In times of economic struggle, it is sadly the art industry that face cuts to their funding. The UK Arts Council has seen its funding slashed by millions in previous years, leading to fewer performances and exhibitions and less opportunities for people to engage with the arts.
The shadow minister for culture, Chris Bryant has outlined that one of his priorities is to encourage diversity and fairer funding in the arts, yet with the shock result of the recent UK General Election it is unclear whether these priorities will become reality. What we can be sure of, however, is that he is not alone in his sentiments. Many leading figures in the arts wholeheartedly agree and implore the government to reconsider any further damaging cuts.
The funding cuts might also place the progress of gender equality in the fine arts industry at risk. In the last year, we have seen Maria Balshaw and Frances Morris take positions as the Tate galleries director and director of the Tate Modern respectively – both the first women to occupy these roles at the summit of the world of international contemporary art. Also among their ranks are Diane Lees, director-general of the Imperial War Museum as well as chair of the National Museum Directors’ Council, and Yana Peel, chief executive of London’s Serpentine Gallery. Yet, with strains on budgets in the fine art industry, it can be harder to provide flexible hours to women with children or lessen the longstanding gender gap in pay.
There are steps being taken to ensure that this progression continues, encouraging many women within the industry to develop their confidence in taking these leadership positions. Sotheby’s regularly organises private networking lunches for female art dealers, advisors, curators and academics at the times of sales. Networks are constantly being developed even despite the funding cuts. These women are looking to have their achievements celebrated.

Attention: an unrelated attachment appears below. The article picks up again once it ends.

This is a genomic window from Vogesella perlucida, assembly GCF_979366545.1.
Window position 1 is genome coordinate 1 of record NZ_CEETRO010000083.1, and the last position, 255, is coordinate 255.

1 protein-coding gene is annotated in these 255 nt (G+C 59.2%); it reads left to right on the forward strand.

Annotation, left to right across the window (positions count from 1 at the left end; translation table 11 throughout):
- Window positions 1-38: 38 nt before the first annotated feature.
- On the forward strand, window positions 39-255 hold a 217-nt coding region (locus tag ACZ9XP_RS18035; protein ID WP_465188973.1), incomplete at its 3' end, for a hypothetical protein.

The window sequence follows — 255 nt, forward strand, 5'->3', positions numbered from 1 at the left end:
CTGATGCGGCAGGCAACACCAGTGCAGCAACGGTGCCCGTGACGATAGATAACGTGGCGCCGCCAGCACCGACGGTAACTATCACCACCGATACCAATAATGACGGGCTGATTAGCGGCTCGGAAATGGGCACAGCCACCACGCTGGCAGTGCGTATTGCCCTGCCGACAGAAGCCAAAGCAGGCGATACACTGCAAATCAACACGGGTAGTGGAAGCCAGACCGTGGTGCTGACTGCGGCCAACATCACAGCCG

The USA is also facing arts funding cuts, along with cuts to the departments of Energy, Commerce, Transportation, Justice and State. With more than 4.7 million people estimated to be employed in the US arts and culture economy, it is no surprise that these cuts are worrying many. With many of the activities run by the NEA (National Endowment for the Arts) also taking place in high-poverty neighborhood, there are also worries for how such defunding will have social impacts too. There are however many private companies who also contribute funding to the NEA and other arts bodies in the USA, so there is still hope that these projects can continue to thrive.
Funding cuts to the arts are not just an issue within the UK, also impacting other places in the world. The fine art industry is important not only to the economy, but to many communities, education and the furthering of gender equality. It will be a tragedy if funding cuts put these things at risk, but there are individuals across the country that are determined not to let this progress diminish, and despite the cuts to continue to help further the fine arts industry.